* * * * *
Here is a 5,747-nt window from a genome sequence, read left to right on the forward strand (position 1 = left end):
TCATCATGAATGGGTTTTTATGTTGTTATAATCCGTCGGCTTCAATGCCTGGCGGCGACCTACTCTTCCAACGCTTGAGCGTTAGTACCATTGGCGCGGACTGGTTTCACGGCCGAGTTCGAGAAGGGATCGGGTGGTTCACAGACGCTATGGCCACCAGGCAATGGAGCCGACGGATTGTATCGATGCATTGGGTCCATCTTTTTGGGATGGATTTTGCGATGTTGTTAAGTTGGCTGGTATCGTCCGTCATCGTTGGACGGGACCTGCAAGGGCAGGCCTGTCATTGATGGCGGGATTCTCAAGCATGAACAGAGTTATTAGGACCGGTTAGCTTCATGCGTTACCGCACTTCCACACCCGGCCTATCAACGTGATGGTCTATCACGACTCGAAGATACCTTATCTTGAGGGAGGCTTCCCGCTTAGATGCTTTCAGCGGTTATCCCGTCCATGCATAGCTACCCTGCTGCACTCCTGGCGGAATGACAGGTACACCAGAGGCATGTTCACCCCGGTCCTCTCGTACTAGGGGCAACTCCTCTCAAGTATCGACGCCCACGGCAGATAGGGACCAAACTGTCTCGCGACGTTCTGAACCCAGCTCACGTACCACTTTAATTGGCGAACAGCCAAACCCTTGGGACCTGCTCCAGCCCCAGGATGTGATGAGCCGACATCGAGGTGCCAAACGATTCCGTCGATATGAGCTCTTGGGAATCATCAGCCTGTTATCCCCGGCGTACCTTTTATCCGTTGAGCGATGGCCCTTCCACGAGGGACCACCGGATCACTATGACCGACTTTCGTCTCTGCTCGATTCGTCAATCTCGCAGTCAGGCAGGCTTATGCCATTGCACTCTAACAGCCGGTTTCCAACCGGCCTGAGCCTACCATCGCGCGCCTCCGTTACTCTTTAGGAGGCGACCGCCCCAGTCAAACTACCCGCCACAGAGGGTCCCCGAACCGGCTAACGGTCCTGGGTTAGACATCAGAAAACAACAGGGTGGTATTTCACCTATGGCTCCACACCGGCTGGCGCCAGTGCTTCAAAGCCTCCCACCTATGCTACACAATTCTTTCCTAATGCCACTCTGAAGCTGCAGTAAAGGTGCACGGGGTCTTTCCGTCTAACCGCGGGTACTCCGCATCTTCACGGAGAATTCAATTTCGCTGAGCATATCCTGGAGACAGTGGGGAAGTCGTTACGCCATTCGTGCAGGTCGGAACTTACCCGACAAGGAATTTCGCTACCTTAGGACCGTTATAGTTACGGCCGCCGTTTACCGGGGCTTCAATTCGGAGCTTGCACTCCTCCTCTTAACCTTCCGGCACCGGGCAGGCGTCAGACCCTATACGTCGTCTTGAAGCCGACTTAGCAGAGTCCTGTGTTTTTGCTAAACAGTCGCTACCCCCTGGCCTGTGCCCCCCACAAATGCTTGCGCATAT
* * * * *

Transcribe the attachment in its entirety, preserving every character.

Here is a 5,747-nt window from a genome sequence, read left to right on the forward strand (position 1 = left end):
TCATCATGAATGGGTTTTTATGTTGTTATAATCCGTCGGCTTCAATGCCTGGCGGCGACCTACTCTTCCAACGCTTGAGCGTTAGTACCATTGGCGCGGACTGGTTTCACGGCCGAGTTCGAGAAGGGATCGGGTGGTTCACAGACGCTATGGCCACCAGGCAATGGAGCCGACGGATTGTATCGATGCATTGGGTCCATCTTTTTGGGATGGATTTTGCGATGTTGTTAAGTTGGCTGGTATCGTCCGTCATCGTTGGACGGGACCTGCAAGGGCAGGCCTGTCATTGATGGCGGGATTCTCAAGCATGAACAGAGTTATTAGGACCGGTTAGCTTCATGCGTTACCGCACTTCCACACCCGGCCTATCAACGTGATGGTCTATCACGACTCGAAGATACCTTATCTTGAGGGAGGCTTCCCGCTTAGATGCTTTCAGCGGTTATCCCGTCCATGCATAGCTACCCTGCTGCACTCCTGGCGGAATGACAGGTACACCAGAGGCATGTTCACCCCGGTCCTCTCGTACTAGGGGCAACTCCTCTCAAGTATCGACGCCCACGGCAGATAGGGACCAAACTGTCTCGCGACGTTCTGAACCCAGCTCACGTACCACTTTAATTGGCGAACAGCCAAACCCTTGGGACCTGCTCCAGCCCCAGGATGTGATGAGCCGACATCGAGGTGCCAAACGATTCCGTCGATATGAGCTCTTGGGAATCATCAGCCTGTTATCCCCGGCGTACCTTTTATCCGTTGAGCGATGGCCCTTCCACGAGGGACCACCGGATCACTATGACCGACTTTCGTCTCTGCTCGATTCGTCAATCTCGCAGTCAGGCAGGCTTATGCCATTGCACTCTAACAGCCGGTTTCCAACCGGCCTGAGCCTACCATCGCGCGCCTCCGTTACTCTTTAGGAGGCGACCGCCCCAGTCAAACTACCCGCCACAGAGGGTCCCCGAACCGGCTAACGGTCCTGGGTTAGACATCAGAAAACAACAGGGTGGTATTTCACCTATGGCTCCACACCGGCTGGCGCCAGTGCTTCAAAGCCTCCCACCTATGCTACACAATTCTTTCCTAATGCCACTCTGAAGCTGCAGTAAAGGTGCACGGGGTCTTTCCGTCTAACCGCGGGTACTCCGCATCTTCACGGAGAATTCAATTTCGCTGAGCATATCCTGGAGACAGTGGGGAAGTCGTTACGCCATTCGTGCAGGTCGGAACTTACCCGACAAGGAATTTCGCTACCTTAGGACCGTTATAGTTACGGCCGCCGTTTACCGGGGCTTCAATTCGGAGCTTGCACTCCTCCTCTTAACCTTCCGGCACCGGGCAGGCGTCAGACCCTATACGTCGTCTTGAAGCCGACTTAGCAGAGTCCTGTGTTTTTGCTAAACAGTCGCTACCCCCTGGCCTGTGCCCCCCACAAATGCTTGCGCATAT